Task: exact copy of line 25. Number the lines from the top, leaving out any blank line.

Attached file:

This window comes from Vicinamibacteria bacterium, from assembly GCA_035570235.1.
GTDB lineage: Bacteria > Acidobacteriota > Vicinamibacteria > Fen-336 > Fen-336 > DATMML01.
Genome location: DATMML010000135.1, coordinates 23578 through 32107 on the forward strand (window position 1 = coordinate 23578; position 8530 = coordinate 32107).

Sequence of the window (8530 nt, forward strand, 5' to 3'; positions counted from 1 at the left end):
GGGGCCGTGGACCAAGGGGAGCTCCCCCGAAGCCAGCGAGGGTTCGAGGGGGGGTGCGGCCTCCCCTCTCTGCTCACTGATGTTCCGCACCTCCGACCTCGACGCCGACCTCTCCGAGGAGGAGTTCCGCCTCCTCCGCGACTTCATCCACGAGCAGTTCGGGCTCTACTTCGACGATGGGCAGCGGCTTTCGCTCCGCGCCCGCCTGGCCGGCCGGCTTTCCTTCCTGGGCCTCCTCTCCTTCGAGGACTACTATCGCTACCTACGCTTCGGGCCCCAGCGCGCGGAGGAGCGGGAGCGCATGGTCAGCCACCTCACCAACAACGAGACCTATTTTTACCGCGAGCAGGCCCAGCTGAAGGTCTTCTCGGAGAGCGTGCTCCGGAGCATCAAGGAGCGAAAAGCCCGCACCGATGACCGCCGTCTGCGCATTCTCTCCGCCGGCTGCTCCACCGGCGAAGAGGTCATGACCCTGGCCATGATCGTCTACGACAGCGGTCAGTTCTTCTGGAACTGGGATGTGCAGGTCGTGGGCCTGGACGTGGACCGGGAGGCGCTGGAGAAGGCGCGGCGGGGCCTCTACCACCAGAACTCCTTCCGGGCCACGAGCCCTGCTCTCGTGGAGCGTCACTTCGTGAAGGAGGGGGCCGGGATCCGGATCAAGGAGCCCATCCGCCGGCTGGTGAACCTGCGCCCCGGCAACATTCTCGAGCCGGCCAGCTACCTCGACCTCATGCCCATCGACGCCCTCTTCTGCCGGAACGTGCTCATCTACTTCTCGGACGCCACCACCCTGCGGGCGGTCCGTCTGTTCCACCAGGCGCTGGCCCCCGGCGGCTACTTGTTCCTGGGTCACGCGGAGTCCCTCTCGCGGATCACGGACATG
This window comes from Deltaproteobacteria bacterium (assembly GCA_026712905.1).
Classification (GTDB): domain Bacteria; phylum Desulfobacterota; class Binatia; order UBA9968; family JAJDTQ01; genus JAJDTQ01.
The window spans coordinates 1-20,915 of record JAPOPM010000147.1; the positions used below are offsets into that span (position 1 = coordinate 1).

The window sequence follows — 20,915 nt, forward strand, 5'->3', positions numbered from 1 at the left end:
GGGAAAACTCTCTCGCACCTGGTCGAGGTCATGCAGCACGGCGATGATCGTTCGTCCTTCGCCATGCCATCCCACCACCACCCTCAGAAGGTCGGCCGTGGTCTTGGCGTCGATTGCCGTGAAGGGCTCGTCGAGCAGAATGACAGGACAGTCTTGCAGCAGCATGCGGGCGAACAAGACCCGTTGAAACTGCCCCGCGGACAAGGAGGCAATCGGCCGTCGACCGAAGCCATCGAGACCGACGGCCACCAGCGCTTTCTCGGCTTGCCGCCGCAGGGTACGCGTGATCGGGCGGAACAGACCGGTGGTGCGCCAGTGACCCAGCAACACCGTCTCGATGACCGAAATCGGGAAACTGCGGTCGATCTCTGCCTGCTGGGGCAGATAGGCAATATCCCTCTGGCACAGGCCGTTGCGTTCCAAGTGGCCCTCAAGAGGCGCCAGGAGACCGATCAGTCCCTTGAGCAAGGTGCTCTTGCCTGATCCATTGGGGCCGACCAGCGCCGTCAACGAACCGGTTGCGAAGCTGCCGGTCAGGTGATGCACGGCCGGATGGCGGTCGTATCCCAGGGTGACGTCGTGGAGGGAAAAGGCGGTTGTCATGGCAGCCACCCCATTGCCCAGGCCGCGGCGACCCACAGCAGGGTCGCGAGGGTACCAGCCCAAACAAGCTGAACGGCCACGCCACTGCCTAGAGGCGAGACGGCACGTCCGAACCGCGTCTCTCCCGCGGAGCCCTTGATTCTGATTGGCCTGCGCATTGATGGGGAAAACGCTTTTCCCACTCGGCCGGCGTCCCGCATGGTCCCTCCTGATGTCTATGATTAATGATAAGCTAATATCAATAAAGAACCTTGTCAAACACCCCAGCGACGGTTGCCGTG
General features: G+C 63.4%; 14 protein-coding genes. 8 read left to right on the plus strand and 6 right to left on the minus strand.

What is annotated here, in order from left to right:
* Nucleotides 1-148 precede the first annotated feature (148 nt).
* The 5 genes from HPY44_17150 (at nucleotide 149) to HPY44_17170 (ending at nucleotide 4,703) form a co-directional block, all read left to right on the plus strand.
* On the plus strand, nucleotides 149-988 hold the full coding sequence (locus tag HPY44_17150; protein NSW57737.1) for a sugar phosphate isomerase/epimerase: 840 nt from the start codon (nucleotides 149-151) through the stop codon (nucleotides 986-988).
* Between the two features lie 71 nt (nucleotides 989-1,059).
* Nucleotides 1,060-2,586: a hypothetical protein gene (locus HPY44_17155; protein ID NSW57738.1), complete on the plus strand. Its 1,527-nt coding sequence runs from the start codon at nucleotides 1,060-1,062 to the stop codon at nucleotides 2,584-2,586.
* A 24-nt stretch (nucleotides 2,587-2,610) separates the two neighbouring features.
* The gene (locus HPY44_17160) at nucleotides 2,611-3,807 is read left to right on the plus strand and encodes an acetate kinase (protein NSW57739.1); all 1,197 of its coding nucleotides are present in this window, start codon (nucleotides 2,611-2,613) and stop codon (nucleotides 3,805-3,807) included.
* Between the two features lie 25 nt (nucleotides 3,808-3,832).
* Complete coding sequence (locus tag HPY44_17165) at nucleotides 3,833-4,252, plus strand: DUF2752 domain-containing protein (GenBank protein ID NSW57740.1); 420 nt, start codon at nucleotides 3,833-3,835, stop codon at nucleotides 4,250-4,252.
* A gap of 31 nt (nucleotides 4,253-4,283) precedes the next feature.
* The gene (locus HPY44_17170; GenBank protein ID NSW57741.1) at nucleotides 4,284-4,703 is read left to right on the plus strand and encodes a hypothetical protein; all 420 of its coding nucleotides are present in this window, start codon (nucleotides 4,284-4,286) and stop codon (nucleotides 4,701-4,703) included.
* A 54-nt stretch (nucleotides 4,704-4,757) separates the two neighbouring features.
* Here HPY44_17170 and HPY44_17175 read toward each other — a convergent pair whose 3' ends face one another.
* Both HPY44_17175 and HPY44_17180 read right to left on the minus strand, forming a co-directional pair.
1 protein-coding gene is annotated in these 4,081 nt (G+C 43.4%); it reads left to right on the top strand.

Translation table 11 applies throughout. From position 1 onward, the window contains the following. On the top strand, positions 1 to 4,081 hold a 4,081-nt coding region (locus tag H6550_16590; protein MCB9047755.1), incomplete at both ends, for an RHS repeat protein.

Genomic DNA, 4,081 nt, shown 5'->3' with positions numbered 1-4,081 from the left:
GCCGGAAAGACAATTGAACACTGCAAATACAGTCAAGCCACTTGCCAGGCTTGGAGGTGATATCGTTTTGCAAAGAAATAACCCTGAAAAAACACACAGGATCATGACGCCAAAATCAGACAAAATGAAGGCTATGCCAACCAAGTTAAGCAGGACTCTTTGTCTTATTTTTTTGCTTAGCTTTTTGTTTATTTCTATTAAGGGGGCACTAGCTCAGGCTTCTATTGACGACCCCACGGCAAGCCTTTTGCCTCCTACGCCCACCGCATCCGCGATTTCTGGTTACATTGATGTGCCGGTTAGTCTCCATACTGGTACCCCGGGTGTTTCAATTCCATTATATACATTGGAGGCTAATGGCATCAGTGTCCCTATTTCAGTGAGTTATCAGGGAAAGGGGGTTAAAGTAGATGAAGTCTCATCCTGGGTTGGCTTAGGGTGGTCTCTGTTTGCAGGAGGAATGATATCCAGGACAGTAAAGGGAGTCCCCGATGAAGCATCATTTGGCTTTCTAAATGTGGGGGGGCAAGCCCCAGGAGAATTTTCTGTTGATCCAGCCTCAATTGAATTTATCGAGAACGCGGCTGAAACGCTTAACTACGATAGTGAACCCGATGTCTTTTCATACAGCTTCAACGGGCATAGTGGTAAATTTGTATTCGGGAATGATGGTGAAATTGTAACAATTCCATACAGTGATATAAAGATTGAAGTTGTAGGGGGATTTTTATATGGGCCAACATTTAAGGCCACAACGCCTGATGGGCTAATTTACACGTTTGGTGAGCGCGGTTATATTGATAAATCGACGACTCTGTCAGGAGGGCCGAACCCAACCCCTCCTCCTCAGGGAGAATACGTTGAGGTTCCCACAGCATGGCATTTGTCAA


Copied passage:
* Here HPY44_17170 and HPY44_17175 read toward each other — a convergent pair whose 3' ends face one another.